How ARM is ushering in a future of self-driving cars and intelligent paint
16th Jul 2013 | 09:37
Tiny sensors will make the 'internet of things' a reality
Cars that avoid accidents. Street lights that turn off when there's no one around. Battery-free sensors you can paint on the wall. The future of ARM processors is much bigger (and smaller) than the unsubsidised $75 smartphone and ARM-powered data centres you'll see pretty soon.
And these aren't idle predictions; this is the official product roadmap.
ARM has a unique advantage when it comes to future gazing, according to its Executive Vice President of Strategy Tom Lantzsch, speaking at the Future in Review conference. "Our engineering team that's working on product development today is working on products you won't hold in your hand as a consumer for probably five or six years."
It's not that they're slow; it's just that they're only the start of the process. "The time it takes them to do a design may be two years, by the time we hand out that over to our semiconductor partners it will take them two years to design and manufacture a chip and by the time it gets in the hands of someone making a product it will take them another 12-18 months," he explained.
That $75 Android smartphone will be on sale in developing countries within 18 months, he says. So what's in the lab now? "What I spend most of my time on now is commonly known as the internet of things."
The human touch
Although most people concentrate on the idea of sensors in products like the Fitbit tracker or the Nest thermostat, Lantzsch says the bigger picture is how they change behaviour. "This is the wave of adaptive learning, creating closed loop systems at a personal or industrial level that makes things more efficient. We will have billions, literally billions, of internet connected devices – and there will be some type of actions taken on this information."
Some of that is personal. "I'm sort of an athletic guy so I got into these gadgets early on. Two years ago, did I really understand if I ran a mile as a 53 year old guy at my pace, how many calories that burns? Which in my case is about 109. Now, I compare that to the chocolate chip cookie I see when I go to Starbucks, at 350 calories. It is having an impact on that decision process!"
On a rather larger scale, ARM is working with GE to make self-monitoring street lights. It starts by alerting the local council when a bulb is going to fail, so they can plan ahead and save money by being more organized about changing them. "But it will eventually get to shutting off those lights when there's no cars on that road. The system will make decisions faster and that will make us more efficient and we will learn from that and just constantly change the system."
Similar things are happening in cars with blind spot indicators and automatic braking and alerts telling the driver if their head is in the wrong position. "We're moving from making the car safe when it's in a crash to keeping it out of the crash altogether; we'll see more and more of that as the cost of semiconductors comes down."
Small is big
Sensors – powered by ARM chips – are going to get smaller. ARM chips already go into disposable and razors and let manufacturers replace 80 per cent of the copper in an HDMI cable with a signal amplifier. "We are driving towards semiconductors that will have some RF technology [to make a network] and literally be able to be put into paint. They can be in common items, in concrete.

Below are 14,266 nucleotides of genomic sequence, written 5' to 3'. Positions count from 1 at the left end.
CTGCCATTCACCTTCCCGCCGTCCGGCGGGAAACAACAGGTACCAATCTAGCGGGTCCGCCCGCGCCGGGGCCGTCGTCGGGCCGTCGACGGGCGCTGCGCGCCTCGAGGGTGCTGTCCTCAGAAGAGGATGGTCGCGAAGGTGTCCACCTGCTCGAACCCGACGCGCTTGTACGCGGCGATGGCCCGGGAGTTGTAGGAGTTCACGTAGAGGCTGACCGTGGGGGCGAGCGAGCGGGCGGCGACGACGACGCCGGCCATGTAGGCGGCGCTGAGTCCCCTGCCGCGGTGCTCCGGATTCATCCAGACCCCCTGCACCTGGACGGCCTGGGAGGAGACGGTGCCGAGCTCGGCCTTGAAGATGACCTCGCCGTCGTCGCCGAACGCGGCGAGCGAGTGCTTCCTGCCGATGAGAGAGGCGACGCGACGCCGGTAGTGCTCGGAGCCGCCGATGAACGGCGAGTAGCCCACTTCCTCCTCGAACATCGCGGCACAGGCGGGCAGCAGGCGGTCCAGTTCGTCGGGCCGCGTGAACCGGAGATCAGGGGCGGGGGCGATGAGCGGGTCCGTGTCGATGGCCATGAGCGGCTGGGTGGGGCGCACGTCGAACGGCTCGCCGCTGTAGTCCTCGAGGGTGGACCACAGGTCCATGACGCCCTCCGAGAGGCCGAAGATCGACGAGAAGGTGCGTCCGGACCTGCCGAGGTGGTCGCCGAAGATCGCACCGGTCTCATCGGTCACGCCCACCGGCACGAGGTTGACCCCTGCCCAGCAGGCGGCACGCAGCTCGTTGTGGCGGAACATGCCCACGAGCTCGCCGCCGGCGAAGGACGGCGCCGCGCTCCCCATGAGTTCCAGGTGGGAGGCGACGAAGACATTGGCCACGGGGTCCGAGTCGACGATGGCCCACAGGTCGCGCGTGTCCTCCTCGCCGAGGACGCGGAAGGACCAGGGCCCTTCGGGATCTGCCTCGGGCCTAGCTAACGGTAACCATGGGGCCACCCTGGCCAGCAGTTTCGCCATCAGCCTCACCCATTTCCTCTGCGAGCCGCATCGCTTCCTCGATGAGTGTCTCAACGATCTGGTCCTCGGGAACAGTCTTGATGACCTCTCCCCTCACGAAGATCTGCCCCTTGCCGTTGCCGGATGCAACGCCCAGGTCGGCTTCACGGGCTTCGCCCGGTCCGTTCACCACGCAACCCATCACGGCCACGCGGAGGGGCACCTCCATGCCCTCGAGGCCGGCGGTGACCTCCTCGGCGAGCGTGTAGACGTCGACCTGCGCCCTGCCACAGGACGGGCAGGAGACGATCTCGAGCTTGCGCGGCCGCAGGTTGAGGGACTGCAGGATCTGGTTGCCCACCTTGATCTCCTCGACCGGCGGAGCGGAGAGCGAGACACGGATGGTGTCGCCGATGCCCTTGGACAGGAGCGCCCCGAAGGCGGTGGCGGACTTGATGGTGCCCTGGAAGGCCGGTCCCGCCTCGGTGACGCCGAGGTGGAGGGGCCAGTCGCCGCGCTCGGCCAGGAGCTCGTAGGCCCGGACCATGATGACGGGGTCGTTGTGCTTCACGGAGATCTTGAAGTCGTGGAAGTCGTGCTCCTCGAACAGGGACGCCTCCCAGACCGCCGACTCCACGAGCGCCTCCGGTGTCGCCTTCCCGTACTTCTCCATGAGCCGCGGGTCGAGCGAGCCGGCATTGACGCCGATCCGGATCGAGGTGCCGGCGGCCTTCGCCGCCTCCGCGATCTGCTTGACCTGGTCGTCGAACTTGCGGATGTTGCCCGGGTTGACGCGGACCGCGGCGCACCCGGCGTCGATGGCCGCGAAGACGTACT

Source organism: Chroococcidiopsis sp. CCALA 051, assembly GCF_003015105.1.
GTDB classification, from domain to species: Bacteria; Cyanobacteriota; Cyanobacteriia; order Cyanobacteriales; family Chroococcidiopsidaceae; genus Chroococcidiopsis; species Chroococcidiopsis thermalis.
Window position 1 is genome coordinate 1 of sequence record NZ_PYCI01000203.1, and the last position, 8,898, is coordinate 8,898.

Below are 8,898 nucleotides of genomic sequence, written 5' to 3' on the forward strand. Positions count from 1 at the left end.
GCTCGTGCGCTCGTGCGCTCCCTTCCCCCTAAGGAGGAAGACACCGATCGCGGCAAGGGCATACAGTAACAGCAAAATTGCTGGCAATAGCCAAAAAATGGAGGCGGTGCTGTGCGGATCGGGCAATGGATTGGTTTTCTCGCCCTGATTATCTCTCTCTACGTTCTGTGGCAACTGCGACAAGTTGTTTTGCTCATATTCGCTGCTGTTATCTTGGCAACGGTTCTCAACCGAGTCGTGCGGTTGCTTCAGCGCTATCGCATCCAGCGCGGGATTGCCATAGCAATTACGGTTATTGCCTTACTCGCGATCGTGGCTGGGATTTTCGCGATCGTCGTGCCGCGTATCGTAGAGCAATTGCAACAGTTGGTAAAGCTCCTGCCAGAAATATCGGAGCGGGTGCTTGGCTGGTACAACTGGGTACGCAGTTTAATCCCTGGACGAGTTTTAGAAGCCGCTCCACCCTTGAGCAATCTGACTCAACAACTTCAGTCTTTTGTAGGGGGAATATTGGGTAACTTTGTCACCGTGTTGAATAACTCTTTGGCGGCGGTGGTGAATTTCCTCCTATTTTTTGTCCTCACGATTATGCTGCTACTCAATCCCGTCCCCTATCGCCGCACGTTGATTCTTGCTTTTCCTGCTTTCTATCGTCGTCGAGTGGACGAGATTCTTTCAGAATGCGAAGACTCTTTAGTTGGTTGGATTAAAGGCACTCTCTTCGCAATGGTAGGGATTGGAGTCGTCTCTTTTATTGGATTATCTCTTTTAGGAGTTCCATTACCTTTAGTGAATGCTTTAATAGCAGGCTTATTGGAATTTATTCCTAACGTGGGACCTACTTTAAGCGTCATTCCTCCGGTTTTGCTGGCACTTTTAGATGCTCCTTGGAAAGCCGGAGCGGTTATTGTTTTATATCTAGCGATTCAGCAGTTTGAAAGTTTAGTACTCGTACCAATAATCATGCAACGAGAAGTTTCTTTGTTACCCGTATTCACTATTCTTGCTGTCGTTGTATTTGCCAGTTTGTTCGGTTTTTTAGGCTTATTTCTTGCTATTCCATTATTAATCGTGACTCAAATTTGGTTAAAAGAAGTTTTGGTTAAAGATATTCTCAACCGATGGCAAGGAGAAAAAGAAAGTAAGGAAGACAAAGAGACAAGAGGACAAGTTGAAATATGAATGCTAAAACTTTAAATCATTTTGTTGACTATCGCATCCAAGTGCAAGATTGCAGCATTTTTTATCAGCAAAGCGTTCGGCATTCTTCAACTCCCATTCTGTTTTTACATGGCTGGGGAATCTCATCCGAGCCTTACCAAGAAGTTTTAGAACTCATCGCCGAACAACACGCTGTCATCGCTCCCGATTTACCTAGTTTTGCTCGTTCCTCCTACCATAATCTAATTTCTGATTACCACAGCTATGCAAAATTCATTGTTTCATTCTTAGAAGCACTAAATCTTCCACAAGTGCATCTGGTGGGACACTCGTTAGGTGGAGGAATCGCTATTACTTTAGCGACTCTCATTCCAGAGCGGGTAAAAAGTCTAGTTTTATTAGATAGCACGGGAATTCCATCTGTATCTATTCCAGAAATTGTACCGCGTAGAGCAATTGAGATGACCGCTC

"There are all sorts of interesting materials semiconductors will find their way into. They will be extremely, extremely small and very low power to the extent it really doesn't require an energy source, they can have a life of 10-15 years…"
The problem with energy harvesting at that scale is dealing with the heat produced inside the tiny devices, but Lantzsch told us his research team is confident they can make it work. He calls ARM's focus on power efficiency critically important: "We don't have enough power on this planet to keep up with our insatiable appetite for all this computing."
How long till these kind of smart materials and sensor-driven self-improving systems are up and running? "It will take 10-20 years before these things really become significant," he predicts, "but we'll see specific solutions along the way."
Who owns your data?
Smart systems aren't always right though, as Lantzsch found out the last time he flew to the US. "My last name is strange, it's got six consonants in a row. I was checking in on BA on my smartphone and as part of the checking process some smart programmer has recognized I'm in the UK and I've got this funny Germanic looking name so it immediately transferred me over to an all-German application - and I don't speak any German!"
Similarly, he doesn't think concerns about privacy and sensors are really about technology. "We've been selling hardware based security since 2002. We knew these issues were coming. We shipped 9 billion products last year that have the ability to do hardware based security. The fact of the matter is no one is taking advantage of it."
But when you collect details of your heart rate every five minutes, who gets to see that? Your doctor? A medical researcher? An insurance company that might offer you a discount for a healthy lifestyle?
What about your location, as gathered from your phone? "We're probably all fine with that if it's used so I know if there's a traffic jam because somebody has slowed down up ahead. I don't know if I'm happy if somebody knows it's me.
"Maybe I want to know about my 18 year old son and where he is, but he doesn't want me to. So who gets to decide? We're spending quite a bit of time thinking about this; we won't do any of this ourselves but we want to make sure our technology enables this information to be controlled."